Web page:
Playing in Competitions

Playing in Competitions



Most amateur golfers never play in a tournament, and that is a shame. Competing in golf tournaments is great fun, even if you aren't a particularly skilled player. Thanks to the handicap system in golf, players of all skill levels can compete against one another on the same course. Nearly every golf course holds at least a few tournaments throughout the year, and there are also local and regional golf associations which have events. Once you know where to look for golf competitions in your area, you might be surprised at just how many opportunities there are to get out and play.

If you are going to test yourself in competition during the golf season ahead, the first thing you will need to do is establish an official handicap. You are almost certainly going to need a handicap to play in any tournament, so ask at your local course about joining their men's or women's club. For a small fee – often between $50 - $100 for the year – you can establish your handicap and become a member of the club. That membership typically entitles you to entry in some club tournaments, and you will be able to enter competitions outside of your club now that you have an official handicap.

Of course, just signing up is not going to be the end of the story. Once you have a handicap established, you need to 'post' your scores to that handicap each time you play. Every time you finish a round, head into the pro shop or club house to ask for the handicap computer. There you can punch in your score for the day and update your handicap. It is important to accurately post all of your scores as doing so will lead to a true reflection of your ability.

You will learn a lot about yourself and your golf game when you play in a few tournaments. Below is a partial list of the things you can learn by playing in formal golf competitions.

  • Where you have holes in your game. If you have any specific weaknesses in your game, tournament golf is sure to expose them in a hurry. For instance, if you struggle with short putts, you are going to find that your three footers are extremely hard to knock in under pressure. Even if you don't plan on playing in a lot of tournaments moving forward, playing in just one or two from time to time is a great way to spot trouble within your game. While it might be frustrating to come up short during tournaments due to these weaknesses, you will be better for it in the long run.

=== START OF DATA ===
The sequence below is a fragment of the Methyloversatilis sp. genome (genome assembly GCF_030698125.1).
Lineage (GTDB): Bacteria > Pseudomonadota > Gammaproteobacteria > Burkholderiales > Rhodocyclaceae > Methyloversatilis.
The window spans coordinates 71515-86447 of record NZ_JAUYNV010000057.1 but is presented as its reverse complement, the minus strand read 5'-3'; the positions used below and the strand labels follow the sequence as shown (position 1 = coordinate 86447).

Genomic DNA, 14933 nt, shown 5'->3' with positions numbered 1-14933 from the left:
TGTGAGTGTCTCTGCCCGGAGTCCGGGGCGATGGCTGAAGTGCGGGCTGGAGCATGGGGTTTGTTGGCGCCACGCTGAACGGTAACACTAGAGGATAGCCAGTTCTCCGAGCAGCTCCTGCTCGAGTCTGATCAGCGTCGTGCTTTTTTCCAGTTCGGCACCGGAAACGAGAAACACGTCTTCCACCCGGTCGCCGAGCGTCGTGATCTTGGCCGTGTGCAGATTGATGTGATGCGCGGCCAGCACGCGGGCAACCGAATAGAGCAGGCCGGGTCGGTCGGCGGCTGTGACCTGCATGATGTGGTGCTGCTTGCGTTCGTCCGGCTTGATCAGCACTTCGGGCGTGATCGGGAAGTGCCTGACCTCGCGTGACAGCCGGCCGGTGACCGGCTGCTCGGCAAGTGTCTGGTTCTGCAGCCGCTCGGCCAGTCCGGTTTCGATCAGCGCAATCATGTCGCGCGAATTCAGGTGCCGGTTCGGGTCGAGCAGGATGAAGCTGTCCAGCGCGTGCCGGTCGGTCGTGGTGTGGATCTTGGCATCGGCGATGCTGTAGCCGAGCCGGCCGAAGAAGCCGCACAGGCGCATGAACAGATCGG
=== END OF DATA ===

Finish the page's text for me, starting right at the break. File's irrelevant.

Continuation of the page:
• How you respond to adversity. What is your reaction when you make a mistake during a tournament round? Do you want to give up, or do you try even harder for the rest of the day? This response will tell you a lot about your attitude on the course. If you find that you are tempted to pack it in after a bad hole or two, work on changing your attitude to make sure you get the most out of every round. Not only will such an attitude adjustment help you play better golf, but it will help you to have more fun as well.
  • How much you like to compete. Some people love to compete, while others would rather just have fun on the course without any pressure. There is no right or wrong category to fall into on this topic, but playing a few competitive rounds is the best way to determine just how much competitive juice you have flowing through you. If you find that you love the feeling of competition, it would make sense to play even more tournaments in the future. If not, you can move on from tournaments and keep your schedule clear for casual rounds of golf.

In reality, tournament golf is not for everyone. It isn't a matter of skill level, as the handicap system takes care of that. Rather, it is a matter of interest and personal desire. Some people want to play in tournaments to test their skills, and others don't. Again, neither side is right, but you need to figure out which category you belong in so you can plan your golf schedule accordingly.


Finding New Playing Partners

Finding New Playing Partners



The option we are going to look at for breaking out of your comfort zone on the course is to play with new people. Even if you enjoy the group of people you play with currently, or even if you like playing alone, there is something to be said for meeting new people on the links. It is common for total strangers to become friends after spending several hours together on the golf course.

So how do you go about finding new people to golf with? Well, for one thing, you could play in a few tournaments as suggested in the previous section. When you play in a tournament, you are almost certain to wind up playing with other serious golfers. And, by the nature of golf tournaments, you will be mixed in among the field and may play with several different people over the course of the event. As an added bonus, golf tournament fields are usually sorted by skill level, so you should be playing with others in your same general handicap range.

If you don't want to enter any tournaments right now, another option is simply to ask at your local course if you could be paired up with another group when you make your next tee time. When playing as a single, most courses will try to pair you up with a group of two or three others in order to even out the pace of play. As long as you make it clear that you are open to being paired up with others, this should be no problem at all – especially on a busy weekend day. Also, you can let the pro shop know that you are interested in meeting other golfers, so they can connect you with others who may come into the pro shop to say the same thing.

Stepping outside of your comfort zone is never an easy thing to do in life. It is important, however, because it can help you to become a better person overall. As it relates to golf specifically, getting outside of your comfort zone can allow you to meet new people, explore new courses, and improve your game. We hope the advice provided in this article will help you expand your golf horizons in the months and years ahead. This is a great game, but it is up to you to make the most of your time on the links. Good luck and have fun!